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4-H'ers raise money for tornado victims
MISSISSIPPI STATE -- Mississippi's youth have seen their share of tornado and hurricane damage, and they know how much donations from others can help.
Mississippi 4-H members celebrated their organization's 100th anniversary by collecting money during the state 4-H Congress the last week of May to contribute to teachers in Enterprise, Ala., the site of a deadly March tornado that killed eight high school students.
Nelda Starks, 4-H youth development specialist with Mississippi State University's Extension Service, said youth take part in a community service project each year during Club Congress.
“Congress is more than just a fun time with other 4-H'ers and competitions; it's a time to live the 4-H motto and pledge to make the best better for our clubs, communities, country and world,” she said.
On the last day of the 2007 Congress at MSU, Mississippi's 4-H presented a check for $1,500 to two Alabama 4-H members from Enterprise.
“It's not about the amount that was raised, but that the young people reached out to help in a time of need,” Starks said.
Evelyn Rachell, regional 4-H and youth development agent with the Alabama Cooperative Extension System, said calls poured into her office with offers of help after the disaster.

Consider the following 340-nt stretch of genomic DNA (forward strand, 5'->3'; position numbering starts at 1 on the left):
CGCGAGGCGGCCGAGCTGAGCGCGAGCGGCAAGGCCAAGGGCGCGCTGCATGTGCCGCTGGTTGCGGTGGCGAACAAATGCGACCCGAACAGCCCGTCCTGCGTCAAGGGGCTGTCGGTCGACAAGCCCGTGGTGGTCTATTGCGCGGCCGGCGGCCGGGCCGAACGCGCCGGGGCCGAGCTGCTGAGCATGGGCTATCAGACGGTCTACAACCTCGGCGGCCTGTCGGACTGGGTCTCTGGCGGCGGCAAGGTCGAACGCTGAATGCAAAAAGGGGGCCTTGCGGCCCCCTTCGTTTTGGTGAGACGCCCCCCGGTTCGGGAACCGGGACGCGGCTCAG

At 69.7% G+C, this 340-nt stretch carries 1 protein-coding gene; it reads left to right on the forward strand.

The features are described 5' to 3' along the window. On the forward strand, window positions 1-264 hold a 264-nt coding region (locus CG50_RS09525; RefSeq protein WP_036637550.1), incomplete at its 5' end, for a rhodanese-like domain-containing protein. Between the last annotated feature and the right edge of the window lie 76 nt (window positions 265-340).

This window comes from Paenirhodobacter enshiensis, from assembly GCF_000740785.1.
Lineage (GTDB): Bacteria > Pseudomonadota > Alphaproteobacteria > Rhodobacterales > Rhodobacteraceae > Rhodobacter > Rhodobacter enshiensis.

“We took our time to figure out the best use for donations, and we decided we wanted to do something special for the teachers,” she said. “They will still need financial assistance as they prepare for next fall.”
Two counties were recognized for the highest contributions. Among the counties with 14 or fewer members taking part in Congress, Walthall County raised the most money. Among those with 15 or more participants, Pontotoc County raised the most.
Pontotoc County 4-H youth agent Sherry Thompson said her community was enthusiastic about this service project.
“In 2001, a deadly tornado hit our county. We had 4-H families living on either side of some of the fatalities,” she said. “We also have a lot of teachers involved in 4-H, and we know how much they can use the money we collected during Congress.”
Walthall County Extension director Lamar Adams said people in his county appreciated all the support they received following Hurricane Katrina.
“We were excited to be able to help someone else out, and we know it will be put to good use,” he said. “We had 4-H alumni, members, volunteers and others from around the community contributing.”